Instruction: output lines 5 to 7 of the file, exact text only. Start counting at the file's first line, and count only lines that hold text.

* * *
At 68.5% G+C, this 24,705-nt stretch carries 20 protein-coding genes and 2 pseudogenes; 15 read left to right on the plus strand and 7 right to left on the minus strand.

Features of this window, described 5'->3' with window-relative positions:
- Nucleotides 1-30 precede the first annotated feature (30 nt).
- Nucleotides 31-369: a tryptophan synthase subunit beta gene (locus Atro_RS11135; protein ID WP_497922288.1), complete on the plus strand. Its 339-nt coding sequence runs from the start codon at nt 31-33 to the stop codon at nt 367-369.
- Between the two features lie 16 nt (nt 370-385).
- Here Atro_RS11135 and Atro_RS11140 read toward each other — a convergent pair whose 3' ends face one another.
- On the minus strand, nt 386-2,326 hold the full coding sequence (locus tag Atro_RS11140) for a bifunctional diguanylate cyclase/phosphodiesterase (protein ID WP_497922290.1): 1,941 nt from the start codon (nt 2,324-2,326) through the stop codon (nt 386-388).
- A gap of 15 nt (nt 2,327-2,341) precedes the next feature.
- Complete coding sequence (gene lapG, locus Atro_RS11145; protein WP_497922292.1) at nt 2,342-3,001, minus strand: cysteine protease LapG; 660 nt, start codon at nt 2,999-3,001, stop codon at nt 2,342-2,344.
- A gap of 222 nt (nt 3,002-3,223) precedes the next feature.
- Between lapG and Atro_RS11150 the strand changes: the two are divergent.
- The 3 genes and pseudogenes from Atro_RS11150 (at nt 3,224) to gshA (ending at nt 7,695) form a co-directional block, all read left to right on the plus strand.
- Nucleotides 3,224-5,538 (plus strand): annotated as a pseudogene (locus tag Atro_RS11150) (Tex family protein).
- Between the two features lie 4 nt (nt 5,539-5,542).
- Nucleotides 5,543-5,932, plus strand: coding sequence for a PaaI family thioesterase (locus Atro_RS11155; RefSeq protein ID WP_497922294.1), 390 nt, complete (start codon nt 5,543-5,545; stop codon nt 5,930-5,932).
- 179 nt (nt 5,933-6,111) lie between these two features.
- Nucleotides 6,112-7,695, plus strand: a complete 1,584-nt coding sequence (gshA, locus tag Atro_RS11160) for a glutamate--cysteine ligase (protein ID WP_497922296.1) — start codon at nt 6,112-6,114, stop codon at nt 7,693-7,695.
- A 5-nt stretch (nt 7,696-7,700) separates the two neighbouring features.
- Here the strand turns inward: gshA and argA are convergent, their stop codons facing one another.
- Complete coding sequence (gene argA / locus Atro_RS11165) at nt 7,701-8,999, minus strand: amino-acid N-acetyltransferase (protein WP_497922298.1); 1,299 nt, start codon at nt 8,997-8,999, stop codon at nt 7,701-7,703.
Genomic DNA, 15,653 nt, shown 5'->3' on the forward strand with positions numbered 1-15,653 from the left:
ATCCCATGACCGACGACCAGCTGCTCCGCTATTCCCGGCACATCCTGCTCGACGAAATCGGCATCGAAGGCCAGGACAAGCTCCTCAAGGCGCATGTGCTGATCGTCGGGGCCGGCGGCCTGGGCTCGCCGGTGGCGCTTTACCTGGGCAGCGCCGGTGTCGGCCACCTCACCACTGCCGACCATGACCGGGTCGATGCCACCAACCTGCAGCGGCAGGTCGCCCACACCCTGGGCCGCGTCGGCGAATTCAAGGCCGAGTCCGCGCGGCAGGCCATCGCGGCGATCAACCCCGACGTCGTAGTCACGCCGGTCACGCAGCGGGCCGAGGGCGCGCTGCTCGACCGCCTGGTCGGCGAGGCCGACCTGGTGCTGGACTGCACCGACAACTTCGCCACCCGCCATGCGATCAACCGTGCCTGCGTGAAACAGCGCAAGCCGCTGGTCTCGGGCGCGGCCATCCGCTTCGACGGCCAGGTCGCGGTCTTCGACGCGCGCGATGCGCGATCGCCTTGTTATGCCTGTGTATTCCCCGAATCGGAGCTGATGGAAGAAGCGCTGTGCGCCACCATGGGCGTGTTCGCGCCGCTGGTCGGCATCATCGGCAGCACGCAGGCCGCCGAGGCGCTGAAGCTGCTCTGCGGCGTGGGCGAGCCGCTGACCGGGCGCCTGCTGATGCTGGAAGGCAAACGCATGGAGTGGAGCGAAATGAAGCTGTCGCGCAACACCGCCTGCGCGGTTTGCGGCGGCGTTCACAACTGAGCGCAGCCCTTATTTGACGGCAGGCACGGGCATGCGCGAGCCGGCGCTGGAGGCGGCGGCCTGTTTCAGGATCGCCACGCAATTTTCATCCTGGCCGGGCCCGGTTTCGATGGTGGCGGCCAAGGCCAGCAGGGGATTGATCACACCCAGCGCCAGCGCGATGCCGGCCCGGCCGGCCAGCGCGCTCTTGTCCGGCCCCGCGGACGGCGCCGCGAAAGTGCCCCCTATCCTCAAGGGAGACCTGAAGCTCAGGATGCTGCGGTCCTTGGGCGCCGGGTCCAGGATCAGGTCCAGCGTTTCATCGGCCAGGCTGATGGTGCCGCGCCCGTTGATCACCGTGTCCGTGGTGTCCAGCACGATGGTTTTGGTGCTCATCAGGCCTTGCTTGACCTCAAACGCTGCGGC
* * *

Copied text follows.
- Between the two features lie 16 nt (nt 370-385).
- Here Atro_RS11135 and Atro_RS11140 read toward each other — a convergent pair whose 3' ends face one another.
- On the minus strand, nt 386-2,326 hold the full coding sequence (locus tag Atro_RS11140) for a bifunctional diguanylate cyclase/phosphodiesterase (protein ID WP_497922290.1): 1,941 nt from the start codon (nt 2,324-2,326) through the stop codon (nt 386-388).